Tuesday, March 8, 2016

Two more from Herschel.

Sharia patrol in Austria.
How safe are police service weapons?


Anonymous said...

If guns can "go off" for absolutely no reason, all by themselves, then I must have the greatest, safest guns in the world because I've never, ever had one discharge all by it's lonesome self. Somebody's bullshittin'! Next he'll be telling me how a bullet can stop mid-flight and change direction..oops,my bad, they already done that - JFK's "magic bullet"..

Anonymous said...

Let's try inadequate training, laziness and stupidity. I saw it often when I was a Peace Officer.

Bad Cyborg said...

I wasn't even aware that a striker fired weapon COULD malfunction that way. My understanding of the striker firing mechanism is that it is functionally equivalent to a double action mechanism - i.e. you effectively "cock" the firing mechanism when you squeeze the trigger. All the slide does is remove the spent round and load a fresh one. All the energy applied to the firing pin comes from the shooter's finger unlike a single action mechanism where the energy to fire the weapon comes from the slide. In a single action mechanism something/someone has to cock the hammer. All the trigger does is release that energy already stored in the hammer spring. Likewise a striker fired mechanism requires the shooter to supply the energy to fire every round.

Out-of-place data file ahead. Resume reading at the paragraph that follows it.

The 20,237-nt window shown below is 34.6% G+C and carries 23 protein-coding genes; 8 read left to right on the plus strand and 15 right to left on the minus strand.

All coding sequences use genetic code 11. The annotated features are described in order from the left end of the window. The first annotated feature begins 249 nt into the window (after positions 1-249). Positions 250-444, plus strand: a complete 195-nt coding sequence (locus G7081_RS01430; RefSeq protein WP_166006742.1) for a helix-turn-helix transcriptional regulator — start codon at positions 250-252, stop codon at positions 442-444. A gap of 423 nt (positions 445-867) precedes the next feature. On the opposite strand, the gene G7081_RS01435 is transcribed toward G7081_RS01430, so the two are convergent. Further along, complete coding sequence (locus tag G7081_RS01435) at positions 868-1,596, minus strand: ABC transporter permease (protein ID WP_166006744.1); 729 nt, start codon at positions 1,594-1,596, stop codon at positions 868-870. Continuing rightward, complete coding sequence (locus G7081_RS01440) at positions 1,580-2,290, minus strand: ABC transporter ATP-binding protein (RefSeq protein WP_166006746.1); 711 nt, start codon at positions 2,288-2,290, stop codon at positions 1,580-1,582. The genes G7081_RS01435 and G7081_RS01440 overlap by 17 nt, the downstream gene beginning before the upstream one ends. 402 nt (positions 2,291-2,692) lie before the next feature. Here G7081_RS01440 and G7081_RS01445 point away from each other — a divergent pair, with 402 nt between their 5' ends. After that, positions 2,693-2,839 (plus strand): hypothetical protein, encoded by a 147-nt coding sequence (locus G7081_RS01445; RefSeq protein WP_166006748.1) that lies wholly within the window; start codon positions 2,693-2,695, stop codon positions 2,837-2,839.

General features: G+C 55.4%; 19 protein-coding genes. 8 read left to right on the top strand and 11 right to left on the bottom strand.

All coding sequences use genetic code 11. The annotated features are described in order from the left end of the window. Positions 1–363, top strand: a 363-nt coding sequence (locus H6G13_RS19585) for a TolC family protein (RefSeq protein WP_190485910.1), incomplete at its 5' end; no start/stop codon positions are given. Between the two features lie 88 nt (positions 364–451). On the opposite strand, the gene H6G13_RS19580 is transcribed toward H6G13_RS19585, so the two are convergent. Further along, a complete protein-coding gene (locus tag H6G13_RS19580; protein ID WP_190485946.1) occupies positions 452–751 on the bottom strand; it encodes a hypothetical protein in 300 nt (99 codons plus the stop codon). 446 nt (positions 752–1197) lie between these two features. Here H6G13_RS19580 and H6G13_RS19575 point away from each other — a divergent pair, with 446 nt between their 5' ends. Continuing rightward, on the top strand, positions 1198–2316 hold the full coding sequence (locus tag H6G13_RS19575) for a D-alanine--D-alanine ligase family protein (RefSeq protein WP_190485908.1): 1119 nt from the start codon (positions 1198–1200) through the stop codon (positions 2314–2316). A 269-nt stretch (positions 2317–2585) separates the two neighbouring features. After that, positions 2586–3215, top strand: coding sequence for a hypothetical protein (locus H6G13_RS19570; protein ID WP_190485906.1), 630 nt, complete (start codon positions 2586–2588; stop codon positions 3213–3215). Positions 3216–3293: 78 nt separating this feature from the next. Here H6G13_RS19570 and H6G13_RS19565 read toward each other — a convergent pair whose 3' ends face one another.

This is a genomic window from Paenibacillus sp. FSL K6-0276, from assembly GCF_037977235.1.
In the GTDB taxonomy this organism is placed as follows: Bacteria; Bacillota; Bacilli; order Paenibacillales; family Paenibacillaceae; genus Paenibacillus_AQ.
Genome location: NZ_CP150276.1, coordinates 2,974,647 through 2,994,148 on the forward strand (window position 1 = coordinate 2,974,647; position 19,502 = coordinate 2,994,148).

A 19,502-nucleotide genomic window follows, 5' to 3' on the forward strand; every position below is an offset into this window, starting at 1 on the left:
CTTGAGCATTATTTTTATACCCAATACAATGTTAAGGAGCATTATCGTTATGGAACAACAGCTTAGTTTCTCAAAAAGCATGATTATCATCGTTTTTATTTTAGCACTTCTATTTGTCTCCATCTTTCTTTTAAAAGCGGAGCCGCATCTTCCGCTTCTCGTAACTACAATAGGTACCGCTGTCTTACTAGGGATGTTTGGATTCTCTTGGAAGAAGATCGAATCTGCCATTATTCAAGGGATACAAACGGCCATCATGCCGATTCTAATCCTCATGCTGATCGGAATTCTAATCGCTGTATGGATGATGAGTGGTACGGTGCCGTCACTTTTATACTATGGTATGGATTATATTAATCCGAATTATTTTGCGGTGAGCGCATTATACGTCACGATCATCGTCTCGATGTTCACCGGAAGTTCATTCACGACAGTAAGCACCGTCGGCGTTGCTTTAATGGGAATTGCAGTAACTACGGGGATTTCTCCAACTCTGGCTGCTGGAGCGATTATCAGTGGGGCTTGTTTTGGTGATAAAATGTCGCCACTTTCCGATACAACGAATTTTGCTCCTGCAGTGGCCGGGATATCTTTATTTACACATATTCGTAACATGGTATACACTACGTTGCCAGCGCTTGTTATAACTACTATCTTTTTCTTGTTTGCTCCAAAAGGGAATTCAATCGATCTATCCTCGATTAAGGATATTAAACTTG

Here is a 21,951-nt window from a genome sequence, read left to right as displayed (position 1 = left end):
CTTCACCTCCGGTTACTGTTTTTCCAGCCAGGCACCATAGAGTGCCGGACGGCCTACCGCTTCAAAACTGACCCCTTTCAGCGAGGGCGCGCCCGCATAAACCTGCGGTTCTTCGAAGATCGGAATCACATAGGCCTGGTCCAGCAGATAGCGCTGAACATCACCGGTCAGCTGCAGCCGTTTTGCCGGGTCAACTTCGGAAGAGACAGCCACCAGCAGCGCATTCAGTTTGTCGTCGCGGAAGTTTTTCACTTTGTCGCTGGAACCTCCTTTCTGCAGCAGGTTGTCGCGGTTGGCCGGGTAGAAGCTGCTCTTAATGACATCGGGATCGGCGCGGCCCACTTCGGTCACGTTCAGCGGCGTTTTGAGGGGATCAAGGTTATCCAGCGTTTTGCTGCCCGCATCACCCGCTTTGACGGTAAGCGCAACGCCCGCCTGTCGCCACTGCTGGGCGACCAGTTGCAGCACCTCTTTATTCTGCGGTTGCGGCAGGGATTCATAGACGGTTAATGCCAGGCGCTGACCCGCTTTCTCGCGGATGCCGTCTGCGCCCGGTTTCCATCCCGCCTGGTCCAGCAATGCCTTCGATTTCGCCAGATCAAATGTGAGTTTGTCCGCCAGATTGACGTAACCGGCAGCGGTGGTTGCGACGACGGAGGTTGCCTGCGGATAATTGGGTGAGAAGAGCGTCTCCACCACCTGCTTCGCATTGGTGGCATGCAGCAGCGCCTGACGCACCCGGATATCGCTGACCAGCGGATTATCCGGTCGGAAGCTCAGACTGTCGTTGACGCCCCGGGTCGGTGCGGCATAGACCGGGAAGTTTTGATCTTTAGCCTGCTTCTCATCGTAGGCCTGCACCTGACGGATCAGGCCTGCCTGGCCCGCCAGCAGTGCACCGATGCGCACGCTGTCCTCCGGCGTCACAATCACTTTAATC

I have an Uzi Eagle (Jericho .40 marked directly in the U.S by IMI) which is single/double action. If the hammer is down, a lot more force is required to fire because you have to force the hammer back so it can fire. Once the hammer is cocked my Uzi Eagle requires a very light touch to release the hammer. It seems to me that firing my Glock is much like firing my Uzi Eagle from a hammer down condition. Except that the Glock takes the same amount of effort for every round where the Eagle only takes that much effort if the hammer is down. Am I correct or am I totally off in the weeds?

Ingot9455 said...

You are correct, Bad Cyborg, although your average Glock 'should' have a slightly lighter trigger pull than the first round of your average SA/DA pistol. But that will depend on what pistol and what you've done to it.

Police departments are known to keep a 'heavy' trigger on their Glocks in order to reduce the incidence of accidental shootings. But a long, heavy trigger pull makes for inaccurate shooting too.

But google up 'Glock leg syndrome' for comedy.